Not Niwe, Not Nieuw, Not Neu Luke Letourneau Through its title, 4A Centre for Contemporary Asian Art’s new exhibition declares, in three variations, that it is not new. ‘Not Niwe, Not Nieuw, Not Neu’ takes as its point of departure the scientific botanical work of Sir Joseph Banks conducted through his journey aboard the HMS Endeavour from 1768-1771, commanded by Captain James Cook. This voyage led to the collection of approximately 30,000 specimens of plant life from Australia and New Zealand, with 1,600 specimens totally new to Western science. For this show, that particular practice of discovery and assigning names is rejected as merely a form of colonial mythmaking that disrupts language, culture and history. Banks’ research will feature at points through the inclusion of a series of copperplate etchings of Australian botanical illustration. However, beyond these illustrations, none of the other artists’ work explicitly engage with Banks’ own practice or research. Instead, Daniel Boyd, Newell Harry, Fiona Pardington, Michael Parekowhai and James Tylor present works preoccupied with subverting the colonial prejudices of language by reframing the mythologies of nationhood engendered through Bank’s form of colonialist scientific practice. Harry, with his works incorporating concentric circles and texts in neon, is one artist directly interrogating the legacies of language and its value; with a particular focus on what begets value. These neon works are large in scale, not only because they are often over a metre wide and tall, but also because their light is a powerful emitter of intense and attention-demanding colour. Neon is, of course, the material of advertising, so when Harry’s works are present they are hard to miss. The texts accompanying these colourful circles are often brief statements embracing rhyme, alliteration and simile, and are presented in white neon. Circle/s in the Round: WHITE WHINE (2010) and Circle/s in the Round: AVID DIVA (2010) neatly exemplify the humorous but biting wit of the artist’s wordplay. The art gallery is a context rich in cultural capital and so positioning words and language in this space delivers a spiritual elevation of their value. Placing Harry’s text works within a critique of the colonialist project of discovering and (re)naming specimens which have existing names 44

Rae Begley

Gerwyn Davies

And Then Nothing Turned Itself Inside Out


Photographer Rae Begley uses 35mm film and the silver gelatin printing process to create large-scale works that connect her audience to the beauty, and devastation of human impact on the Ngozumpa Glacier and Gokyo Lake in Nepal. She documents climate change and the presence of plastic chairs, discarded tarps and solar domes. The sacred mountain landscape is dually honoured with an installation of stacked rock piles, a ‘cairn’ in Tibetan Buddhism, and a sound work made in collaboration with Erik Omen.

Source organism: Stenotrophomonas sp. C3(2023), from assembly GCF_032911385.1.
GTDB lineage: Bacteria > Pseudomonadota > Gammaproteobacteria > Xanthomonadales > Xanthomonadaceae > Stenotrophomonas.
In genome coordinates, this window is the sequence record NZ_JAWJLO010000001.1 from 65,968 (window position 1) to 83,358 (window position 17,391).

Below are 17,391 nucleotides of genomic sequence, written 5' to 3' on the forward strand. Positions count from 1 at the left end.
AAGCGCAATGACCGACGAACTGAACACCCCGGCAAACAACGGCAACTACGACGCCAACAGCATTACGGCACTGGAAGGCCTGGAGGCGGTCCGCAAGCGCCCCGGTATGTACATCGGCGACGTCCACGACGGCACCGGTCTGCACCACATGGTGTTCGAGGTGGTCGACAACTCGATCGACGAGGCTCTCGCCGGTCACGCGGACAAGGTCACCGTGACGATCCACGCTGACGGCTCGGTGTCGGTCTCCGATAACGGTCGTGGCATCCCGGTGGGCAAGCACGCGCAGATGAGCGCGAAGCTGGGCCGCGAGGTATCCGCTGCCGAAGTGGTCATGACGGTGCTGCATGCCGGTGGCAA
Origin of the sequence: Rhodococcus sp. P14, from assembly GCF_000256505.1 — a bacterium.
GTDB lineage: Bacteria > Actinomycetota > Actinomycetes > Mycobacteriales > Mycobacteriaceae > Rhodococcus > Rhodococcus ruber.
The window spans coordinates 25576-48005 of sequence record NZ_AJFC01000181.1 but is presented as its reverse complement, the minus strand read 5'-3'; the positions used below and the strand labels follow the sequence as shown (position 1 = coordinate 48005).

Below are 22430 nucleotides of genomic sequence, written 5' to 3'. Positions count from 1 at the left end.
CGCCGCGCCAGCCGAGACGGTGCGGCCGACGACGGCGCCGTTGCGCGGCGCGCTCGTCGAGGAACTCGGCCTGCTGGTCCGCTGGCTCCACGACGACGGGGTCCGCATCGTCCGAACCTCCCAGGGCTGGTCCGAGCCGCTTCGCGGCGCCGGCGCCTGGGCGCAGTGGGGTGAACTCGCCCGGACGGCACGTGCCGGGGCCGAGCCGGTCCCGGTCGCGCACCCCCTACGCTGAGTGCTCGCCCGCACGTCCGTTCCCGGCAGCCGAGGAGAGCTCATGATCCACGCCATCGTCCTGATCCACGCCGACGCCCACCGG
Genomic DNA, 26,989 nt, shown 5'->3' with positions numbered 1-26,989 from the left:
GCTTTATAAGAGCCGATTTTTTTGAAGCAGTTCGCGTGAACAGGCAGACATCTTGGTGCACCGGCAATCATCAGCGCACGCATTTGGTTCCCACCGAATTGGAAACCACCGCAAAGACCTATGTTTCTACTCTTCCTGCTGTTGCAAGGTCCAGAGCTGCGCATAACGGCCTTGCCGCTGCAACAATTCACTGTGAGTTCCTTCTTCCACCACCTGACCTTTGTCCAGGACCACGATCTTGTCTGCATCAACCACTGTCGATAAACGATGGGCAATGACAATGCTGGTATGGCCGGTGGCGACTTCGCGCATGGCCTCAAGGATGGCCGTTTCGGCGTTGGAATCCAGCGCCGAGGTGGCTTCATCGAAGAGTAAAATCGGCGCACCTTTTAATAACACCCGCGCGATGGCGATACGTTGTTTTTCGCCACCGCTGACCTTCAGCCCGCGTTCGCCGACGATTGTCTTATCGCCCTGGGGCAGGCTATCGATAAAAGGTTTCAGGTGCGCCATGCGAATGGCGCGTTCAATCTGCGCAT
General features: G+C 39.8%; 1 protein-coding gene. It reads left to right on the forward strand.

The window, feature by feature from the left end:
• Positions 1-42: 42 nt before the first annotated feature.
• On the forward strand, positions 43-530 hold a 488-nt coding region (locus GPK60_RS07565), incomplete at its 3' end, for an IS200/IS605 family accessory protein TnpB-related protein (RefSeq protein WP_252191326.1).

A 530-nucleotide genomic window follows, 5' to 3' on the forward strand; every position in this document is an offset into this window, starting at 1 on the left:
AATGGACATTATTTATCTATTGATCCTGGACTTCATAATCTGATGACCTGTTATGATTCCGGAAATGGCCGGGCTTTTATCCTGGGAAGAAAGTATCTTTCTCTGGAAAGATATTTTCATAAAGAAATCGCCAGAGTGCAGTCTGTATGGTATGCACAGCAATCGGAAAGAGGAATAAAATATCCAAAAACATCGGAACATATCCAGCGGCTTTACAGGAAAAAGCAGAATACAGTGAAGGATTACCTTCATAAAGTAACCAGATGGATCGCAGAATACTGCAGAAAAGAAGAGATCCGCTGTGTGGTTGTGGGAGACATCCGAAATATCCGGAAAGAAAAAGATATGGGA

Reconstructing the body to communicate ‘new articulations of self’, Gerwyn Davies combines a few art forms from self-portraiture to costume making and performance. With an emphasis on hyper-real tableaus and the excess and artifice of a ‘camp’ aesthetic the artist experiments with the many ways in which we can represent ourselves to the world and at the same time imagine a new world order entirely.

The End, 2016, archival pigment print from the exhibition ‘And Then Nothing Turned Itself Inside Out’ Courtesy the artist

The Wall, 2017, archival inkjet print, 80 x 100cm Courtesy the artist and Gould Galleries, Melbourne

COMMUNE 2 to 5 November, 2017 Sydney

Gould Galleries 16 November to 9 December, 2017 Melbourne


Nicola Jarvie and Melanie Murphy Juxtamentary

Brunswick Street Gallery 17 to 29 November, 2017 Melbourne


Camie Lyons Out on a Limb

Olsen Gallery 1 to 19 November, 2017 Sydney

Inspired by the beauty of floral transspecies, artist Nicola Jarvie plants a clay garden of voluptuous sculptural forms for ‘Juxtamentary’. Intentionally moulded in white clay, her figures enable light to emphasise the sensuality of their curves, lines and textures. Alongside these floral clusters with two-dimensional creations are Melanie Murphy’s abstract acrylic works on plywood blocks. Each piece is a response to the artist’s interior and exterior environments, reconsidering conventions of form and space.

New bronze sculptures, with rich burnt honey to blacked speckled moss surfaces, works on paper and paintings speak to real and ephemeral inspirations. Lyons’ work for this show considers the body while in movement and our thought processes – informed by Paul Ricoeur’s theories on memory and forgetting. By following the artist’s line we are encouraged to draw parallels with the twists, flexes and tensions of the human form and, metaphorically, our minds.

Nicola Jarvie, Arum Canina, 2017, clay, dimensions variable Courtesy the artist and Brunswick Street Gallery, Melbourne

Tying and Untying, Elbows and Knees, 2017, bronze with silver finish, 50 x 60 x 39cm Courtesy the artist and Olsen Gallery, Sydney

Artist Opportunities We have selected a few galleries and funding bodies calling for submissions for Art Awards, Artist Engagements, Grants, Public Art, Residency Programs, Exhibition Proposals and more. Enjoy and good luck! 2018 Samstag Scholarships recipients announced